Facing Charges, Biggest 'Big Dig' Contractor Files Chapter 11

News outlets in Boston reported Monday that Modern Continental Corp. of Cambridge, Mass., the largest construction contractor on the $15 billion Central Artery/Tunnel project (known as the Big Dig), filed a Chapter 11 bankruptcy petition earlier in the day after being criminally charged June 20 in federal court with wire fraud, making false statements in connection with its execution of construction documents certifying the quality of its work, and submitting false time and materials slips on contracts. Michael J. Sullivan, U.S. attorney for Massachusetts; Theodore L. Doherty III, special agent in charge of the U.S. Department of Transportation inspector general's office in New England; Warren T. Bamford, FBI special agent in charge in Boston; and Gordon Heddell, the U.S. Labor Department's inspector general, announced the charges.

The government claims MCC made false statements about the quality of construction work it performed on two contracts -- one for construction of a tunnel and another for the finish work in a second tunnel. MCC knowingly executed documents stating the two contracts were built in accordance with the contract documents and procedures, "when in fact MCC was aware that it had not built the contracts in accordance with those documents and procedures," according to the release from Sullivan's office, which said a slurry wall panel failed on Sept. 15, 2004, and on July 10, 2006, a ceiling section installed by MCC in the second tunnel fell and killed a passenger in a vehicle passing through the tunnel. This resulted from failed epoxy anchors MCC used throughout the tunnel and realized far earlier, in December 1999, were "not appropriate for long-term loads such as the ceiling," the release states. The changes expose MCC to criminal fines up to $500,000 and far more in potential restitution.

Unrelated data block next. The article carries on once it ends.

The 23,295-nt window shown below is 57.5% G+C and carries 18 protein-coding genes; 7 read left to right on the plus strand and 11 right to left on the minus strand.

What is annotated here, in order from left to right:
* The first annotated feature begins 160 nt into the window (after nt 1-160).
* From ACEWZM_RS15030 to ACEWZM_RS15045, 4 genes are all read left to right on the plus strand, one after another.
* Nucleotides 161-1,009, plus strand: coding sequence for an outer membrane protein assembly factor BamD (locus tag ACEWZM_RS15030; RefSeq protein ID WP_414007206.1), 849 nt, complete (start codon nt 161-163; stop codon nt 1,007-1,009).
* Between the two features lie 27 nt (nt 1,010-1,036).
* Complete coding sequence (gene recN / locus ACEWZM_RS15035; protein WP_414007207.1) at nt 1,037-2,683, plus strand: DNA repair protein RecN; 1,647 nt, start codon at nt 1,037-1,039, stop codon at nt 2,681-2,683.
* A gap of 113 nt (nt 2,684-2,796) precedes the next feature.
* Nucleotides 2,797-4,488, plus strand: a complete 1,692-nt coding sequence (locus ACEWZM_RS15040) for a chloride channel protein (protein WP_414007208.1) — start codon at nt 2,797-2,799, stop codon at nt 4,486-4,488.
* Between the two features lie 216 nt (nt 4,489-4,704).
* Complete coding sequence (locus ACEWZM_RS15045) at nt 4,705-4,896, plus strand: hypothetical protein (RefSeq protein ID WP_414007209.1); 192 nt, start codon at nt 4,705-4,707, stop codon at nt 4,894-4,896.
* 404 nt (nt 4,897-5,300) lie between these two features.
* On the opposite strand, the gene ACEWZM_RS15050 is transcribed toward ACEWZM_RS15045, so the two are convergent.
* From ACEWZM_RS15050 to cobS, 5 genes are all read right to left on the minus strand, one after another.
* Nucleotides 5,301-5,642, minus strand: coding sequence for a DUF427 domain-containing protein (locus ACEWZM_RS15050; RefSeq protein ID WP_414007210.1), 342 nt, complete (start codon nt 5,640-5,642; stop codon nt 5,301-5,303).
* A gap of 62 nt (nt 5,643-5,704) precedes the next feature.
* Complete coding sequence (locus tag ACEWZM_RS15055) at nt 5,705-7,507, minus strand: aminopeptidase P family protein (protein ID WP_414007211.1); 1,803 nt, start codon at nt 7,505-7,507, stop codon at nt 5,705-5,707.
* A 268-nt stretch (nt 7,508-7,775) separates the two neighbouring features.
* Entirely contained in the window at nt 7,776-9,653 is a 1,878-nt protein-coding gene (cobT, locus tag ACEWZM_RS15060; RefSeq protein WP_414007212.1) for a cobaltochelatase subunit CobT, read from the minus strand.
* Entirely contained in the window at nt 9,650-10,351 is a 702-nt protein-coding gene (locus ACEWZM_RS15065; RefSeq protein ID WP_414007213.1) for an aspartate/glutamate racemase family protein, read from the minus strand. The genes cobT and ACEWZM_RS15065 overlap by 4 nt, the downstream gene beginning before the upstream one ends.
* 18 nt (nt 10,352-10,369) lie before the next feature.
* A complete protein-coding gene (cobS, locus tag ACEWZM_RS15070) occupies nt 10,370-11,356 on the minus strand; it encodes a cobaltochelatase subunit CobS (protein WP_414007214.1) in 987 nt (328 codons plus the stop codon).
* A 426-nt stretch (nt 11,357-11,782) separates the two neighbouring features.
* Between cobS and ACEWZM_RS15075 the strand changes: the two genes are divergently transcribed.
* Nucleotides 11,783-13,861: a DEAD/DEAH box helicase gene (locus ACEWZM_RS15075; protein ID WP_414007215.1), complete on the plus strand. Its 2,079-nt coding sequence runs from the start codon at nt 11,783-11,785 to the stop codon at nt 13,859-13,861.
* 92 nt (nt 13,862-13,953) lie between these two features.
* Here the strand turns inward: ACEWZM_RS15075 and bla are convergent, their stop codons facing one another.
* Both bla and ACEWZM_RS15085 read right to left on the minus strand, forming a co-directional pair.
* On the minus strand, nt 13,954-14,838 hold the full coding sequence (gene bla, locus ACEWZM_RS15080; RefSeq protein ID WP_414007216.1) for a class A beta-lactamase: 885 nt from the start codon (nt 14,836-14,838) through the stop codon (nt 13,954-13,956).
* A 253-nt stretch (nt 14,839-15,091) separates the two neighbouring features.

The government also alleges MCC over-billing the Central Artery/Tunnel Project by falsely categorizing apprentice workers as journeyman on various contracts. The Boston Globe reported Monday that MCC earned $3.2 billion for its work on the Big Dig but is still trying to win $20 million it claims is owed to it by the state. In its bankruptcy filing, MCC claimed it is facing up to $1 billion in debts, the newspaper reported.

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